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"The symmetries of the real field disappear as the Cayley–Dickson construction is repeatedly applied: first losing order, then commutativity of multiplication, associativity of multiplication, and next alternativity." - https://en.wikipedia.org/wiki/Cayley-Dickson_construction

Since the construction can be carried on ad infinitum, and a property is lost with each step, does that mean that a new property can be discovered with each step (the one that was just lost) infinitely?

Somewhat related question: What specific algebraic properties are broken at each Cayley-Dickson stage beyond octonions?

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  • $\begingroup$ No, you run out of properties to lose, and after a few steps you just have a magmatic algebra. $\endgroup$ – darij grinberg May 21 '17 at 15:33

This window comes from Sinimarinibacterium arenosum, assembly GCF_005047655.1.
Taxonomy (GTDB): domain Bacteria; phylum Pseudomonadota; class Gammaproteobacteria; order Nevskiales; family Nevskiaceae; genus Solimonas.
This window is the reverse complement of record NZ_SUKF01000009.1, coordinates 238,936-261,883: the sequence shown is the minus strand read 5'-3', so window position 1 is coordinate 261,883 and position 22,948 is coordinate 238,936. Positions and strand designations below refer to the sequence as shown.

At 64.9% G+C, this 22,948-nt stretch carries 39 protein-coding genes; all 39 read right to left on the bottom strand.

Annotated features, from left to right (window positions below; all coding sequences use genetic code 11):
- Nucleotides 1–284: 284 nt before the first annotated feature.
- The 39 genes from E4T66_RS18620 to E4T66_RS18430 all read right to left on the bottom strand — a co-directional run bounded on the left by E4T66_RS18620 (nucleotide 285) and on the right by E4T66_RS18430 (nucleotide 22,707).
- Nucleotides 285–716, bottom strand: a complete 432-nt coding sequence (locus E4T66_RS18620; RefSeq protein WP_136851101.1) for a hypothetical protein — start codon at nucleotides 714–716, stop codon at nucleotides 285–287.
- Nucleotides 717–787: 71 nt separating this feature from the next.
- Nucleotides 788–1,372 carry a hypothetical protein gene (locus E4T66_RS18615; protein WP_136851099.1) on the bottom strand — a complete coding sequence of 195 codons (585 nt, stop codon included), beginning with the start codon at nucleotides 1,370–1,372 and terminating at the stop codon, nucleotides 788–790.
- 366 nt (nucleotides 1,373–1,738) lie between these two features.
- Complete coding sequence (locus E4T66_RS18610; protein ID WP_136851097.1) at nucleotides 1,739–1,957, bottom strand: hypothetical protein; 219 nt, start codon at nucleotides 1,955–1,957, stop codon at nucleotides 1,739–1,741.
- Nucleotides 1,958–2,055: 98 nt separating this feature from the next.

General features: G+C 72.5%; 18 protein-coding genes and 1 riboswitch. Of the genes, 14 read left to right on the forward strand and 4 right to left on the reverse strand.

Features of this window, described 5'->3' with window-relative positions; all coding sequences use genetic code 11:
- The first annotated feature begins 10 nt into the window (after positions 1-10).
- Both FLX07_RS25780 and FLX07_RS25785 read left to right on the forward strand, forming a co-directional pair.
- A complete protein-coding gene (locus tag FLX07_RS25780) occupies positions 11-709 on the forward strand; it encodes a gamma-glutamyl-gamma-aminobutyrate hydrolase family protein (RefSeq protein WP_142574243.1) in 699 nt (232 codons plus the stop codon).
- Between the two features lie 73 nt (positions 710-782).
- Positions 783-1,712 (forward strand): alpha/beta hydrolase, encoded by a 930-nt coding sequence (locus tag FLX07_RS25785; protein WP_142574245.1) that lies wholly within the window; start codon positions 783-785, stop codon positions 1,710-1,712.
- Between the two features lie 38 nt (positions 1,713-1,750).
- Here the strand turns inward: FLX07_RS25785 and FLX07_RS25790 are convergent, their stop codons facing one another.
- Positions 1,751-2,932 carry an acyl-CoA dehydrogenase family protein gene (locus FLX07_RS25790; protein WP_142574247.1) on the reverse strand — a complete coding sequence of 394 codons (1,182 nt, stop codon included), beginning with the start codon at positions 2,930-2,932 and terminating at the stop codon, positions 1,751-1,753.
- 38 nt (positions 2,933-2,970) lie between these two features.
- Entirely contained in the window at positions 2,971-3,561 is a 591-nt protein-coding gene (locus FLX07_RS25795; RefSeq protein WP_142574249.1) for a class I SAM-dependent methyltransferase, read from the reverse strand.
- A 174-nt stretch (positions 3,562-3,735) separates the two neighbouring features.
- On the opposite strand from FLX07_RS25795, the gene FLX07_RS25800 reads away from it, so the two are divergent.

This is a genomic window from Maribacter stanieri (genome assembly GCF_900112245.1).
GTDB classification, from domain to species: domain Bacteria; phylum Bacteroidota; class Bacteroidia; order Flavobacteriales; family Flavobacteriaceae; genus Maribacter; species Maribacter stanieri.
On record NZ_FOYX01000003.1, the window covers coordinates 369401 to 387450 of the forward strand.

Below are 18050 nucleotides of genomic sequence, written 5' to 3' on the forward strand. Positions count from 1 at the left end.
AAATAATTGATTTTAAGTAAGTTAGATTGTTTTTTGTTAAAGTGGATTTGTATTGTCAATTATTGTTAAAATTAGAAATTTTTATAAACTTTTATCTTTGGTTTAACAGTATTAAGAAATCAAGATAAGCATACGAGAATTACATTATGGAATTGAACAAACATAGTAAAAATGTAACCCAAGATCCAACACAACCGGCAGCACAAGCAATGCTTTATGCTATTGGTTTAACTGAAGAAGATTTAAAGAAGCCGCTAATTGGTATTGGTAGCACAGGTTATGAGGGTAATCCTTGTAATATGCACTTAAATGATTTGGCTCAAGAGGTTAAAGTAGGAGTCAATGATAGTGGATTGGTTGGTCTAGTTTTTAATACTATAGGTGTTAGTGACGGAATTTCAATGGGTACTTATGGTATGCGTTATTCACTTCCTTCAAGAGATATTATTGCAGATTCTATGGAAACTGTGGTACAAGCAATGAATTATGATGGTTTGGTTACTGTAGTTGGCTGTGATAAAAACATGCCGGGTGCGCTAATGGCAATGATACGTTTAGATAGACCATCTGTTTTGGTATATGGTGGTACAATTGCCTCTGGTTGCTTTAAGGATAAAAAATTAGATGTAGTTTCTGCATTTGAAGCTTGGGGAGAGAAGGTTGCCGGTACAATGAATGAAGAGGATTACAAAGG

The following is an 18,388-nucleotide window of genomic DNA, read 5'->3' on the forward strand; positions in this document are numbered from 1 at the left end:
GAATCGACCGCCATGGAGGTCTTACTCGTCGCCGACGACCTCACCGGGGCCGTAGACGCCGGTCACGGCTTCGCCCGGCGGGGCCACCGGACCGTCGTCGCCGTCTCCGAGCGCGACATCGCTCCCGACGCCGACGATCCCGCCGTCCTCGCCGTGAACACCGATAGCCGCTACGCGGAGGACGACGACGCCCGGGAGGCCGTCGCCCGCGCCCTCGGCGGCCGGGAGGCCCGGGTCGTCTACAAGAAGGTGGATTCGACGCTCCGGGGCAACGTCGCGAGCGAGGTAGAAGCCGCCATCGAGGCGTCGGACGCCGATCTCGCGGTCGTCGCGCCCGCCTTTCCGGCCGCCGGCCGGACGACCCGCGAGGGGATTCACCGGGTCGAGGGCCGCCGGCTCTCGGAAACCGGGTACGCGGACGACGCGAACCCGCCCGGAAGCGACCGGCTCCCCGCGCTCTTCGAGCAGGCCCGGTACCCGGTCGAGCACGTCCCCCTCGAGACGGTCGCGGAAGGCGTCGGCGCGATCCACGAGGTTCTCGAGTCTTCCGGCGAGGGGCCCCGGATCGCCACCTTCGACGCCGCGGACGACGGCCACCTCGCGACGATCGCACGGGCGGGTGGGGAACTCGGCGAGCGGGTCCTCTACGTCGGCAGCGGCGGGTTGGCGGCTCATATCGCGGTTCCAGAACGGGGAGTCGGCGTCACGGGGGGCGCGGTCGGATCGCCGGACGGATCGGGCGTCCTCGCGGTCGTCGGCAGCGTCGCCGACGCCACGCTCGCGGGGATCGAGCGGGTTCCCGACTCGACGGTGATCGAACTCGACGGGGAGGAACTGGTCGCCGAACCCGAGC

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Even though one loses a property at each of the first four Cayley-Dickson constructions does not imply that one can discover another one with each step. However, if one assumes that there are only finitely many symmetries that can be lost, then one should run out these after at some number Cayley-Dickson expansions/constructions.

It is a priory not known which if any other property is lost.

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